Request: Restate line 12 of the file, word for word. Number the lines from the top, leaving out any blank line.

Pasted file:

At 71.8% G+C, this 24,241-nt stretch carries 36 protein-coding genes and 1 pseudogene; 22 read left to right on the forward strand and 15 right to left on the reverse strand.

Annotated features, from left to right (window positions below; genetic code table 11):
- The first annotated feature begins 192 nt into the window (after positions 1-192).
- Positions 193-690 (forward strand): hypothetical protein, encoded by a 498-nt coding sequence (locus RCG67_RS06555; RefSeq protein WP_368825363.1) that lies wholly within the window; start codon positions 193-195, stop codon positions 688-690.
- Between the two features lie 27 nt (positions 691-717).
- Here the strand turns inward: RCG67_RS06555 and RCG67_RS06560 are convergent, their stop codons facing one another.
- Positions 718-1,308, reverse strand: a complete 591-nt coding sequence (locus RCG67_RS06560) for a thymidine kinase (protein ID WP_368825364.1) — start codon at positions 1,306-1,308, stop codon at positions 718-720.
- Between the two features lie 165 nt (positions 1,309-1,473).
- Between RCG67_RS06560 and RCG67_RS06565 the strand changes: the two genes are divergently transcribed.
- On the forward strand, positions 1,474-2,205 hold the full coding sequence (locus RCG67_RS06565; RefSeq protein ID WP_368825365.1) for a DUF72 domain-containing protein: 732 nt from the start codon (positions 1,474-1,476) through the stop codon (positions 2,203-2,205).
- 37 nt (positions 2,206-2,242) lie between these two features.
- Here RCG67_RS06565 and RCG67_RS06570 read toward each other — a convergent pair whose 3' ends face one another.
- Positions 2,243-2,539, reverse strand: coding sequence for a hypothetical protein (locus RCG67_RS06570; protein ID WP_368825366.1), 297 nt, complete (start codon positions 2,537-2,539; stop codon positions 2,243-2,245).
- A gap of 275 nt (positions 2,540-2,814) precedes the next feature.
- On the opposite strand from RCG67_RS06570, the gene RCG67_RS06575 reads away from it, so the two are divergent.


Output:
- Here RCG67_RS06565 and RCG67_RS06570 read toward each other — a convergent pair whose 3' ends face one another.